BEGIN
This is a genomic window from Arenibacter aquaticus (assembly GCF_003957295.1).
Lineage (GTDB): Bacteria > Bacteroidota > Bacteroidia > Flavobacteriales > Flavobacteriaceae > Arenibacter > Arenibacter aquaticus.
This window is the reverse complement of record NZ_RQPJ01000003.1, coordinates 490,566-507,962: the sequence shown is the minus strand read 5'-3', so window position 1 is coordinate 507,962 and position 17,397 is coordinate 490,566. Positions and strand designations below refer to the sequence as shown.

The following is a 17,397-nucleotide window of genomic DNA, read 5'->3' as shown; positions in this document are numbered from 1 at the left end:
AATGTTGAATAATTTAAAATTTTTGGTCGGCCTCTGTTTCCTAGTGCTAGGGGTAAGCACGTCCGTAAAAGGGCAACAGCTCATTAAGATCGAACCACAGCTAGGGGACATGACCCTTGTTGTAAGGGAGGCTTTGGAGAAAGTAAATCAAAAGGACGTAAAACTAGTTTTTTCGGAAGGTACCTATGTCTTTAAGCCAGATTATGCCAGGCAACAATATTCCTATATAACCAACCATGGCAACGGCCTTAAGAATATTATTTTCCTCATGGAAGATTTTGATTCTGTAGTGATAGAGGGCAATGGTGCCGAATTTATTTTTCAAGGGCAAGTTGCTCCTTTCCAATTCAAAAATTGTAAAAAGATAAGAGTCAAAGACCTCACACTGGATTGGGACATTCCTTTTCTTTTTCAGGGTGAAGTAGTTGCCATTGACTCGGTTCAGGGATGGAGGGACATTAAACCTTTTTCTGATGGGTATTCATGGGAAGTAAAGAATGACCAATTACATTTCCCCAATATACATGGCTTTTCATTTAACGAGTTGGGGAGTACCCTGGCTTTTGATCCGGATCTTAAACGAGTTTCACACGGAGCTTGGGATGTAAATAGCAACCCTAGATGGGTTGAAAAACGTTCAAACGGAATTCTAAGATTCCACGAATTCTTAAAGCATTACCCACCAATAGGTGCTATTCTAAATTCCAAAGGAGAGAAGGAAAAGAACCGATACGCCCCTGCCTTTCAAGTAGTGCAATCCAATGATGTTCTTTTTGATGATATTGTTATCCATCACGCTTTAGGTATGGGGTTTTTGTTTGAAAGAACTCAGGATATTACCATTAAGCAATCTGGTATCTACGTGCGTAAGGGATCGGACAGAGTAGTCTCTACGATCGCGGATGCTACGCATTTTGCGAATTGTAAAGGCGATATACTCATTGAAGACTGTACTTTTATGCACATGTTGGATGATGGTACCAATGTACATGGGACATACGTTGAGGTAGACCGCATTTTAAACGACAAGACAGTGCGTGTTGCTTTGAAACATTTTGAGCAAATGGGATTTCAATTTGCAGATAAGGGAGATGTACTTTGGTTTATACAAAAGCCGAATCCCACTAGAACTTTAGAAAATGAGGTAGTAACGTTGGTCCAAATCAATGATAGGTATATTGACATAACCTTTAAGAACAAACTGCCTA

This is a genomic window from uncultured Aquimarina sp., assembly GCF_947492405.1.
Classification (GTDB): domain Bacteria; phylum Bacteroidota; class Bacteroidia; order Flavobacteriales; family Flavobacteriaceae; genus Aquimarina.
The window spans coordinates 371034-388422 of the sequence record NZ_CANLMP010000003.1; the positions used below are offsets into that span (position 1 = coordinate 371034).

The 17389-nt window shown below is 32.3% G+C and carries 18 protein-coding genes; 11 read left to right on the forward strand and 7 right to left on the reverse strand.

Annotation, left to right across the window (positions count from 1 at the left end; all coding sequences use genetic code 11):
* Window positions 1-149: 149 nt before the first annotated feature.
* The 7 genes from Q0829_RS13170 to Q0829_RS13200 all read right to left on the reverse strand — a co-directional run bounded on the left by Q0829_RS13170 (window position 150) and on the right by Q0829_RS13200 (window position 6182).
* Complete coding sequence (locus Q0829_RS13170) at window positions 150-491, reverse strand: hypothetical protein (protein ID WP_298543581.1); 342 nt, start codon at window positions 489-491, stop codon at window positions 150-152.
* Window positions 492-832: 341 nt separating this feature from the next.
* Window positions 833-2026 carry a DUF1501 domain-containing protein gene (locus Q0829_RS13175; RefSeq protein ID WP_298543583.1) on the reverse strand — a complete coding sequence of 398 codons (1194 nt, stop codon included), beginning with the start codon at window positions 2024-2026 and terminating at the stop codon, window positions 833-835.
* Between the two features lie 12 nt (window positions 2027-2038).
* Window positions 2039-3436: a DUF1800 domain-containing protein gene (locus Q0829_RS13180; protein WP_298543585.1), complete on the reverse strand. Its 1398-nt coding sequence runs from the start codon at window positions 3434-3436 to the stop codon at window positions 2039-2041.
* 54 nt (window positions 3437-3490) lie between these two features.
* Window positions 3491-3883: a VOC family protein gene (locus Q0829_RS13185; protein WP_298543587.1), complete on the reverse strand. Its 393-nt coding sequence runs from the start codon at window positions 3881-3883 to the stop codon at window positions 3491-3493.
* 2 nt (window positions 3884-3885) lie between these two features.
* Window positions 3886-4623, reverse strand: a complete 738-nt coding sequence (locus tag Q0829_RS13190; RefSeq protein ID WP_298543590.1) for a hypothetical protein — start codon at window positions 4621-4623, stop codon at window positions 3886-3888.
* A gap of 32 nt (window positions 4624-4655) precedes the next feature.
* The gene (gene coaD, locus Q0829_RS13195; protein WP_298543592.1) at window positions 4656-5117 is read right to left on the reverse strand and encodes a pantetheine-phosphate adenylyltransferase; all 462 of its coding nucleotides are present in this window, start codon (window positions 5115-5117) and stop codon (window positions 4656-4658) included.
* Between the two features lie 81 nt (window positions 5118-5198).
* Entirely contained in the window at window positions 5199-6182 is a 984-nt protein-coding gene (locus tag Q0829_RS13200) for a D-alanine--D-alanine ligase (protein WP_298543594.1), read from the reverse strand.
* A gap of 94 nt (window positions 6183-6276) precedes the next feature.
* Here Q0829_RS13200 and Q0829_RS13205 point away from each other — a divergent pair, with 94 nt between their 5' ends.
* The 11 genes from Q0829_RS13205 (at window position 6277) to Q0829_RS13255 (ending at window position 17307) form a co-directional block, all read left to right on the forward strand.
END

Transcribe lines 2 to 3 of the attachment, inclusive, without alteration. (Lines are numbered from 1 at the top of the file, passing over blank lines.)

Lineage (GTDB): Bacteria > Bacteroidota > Bacteroidia > Flavobacteriales > Flavobacteriaceae > Arenibacter > Arenibacter aquaticus.
This window is the reverse complement of record NZ_RQPJ01000003.1, coordinates 490,566-507,962: the sequence shown is the minus strand read 5'-3', so window position 1 is coordinate 507,962 and position 17,397 is coordinate 490,566. Positions and strand designations below refer to the sequence as shown.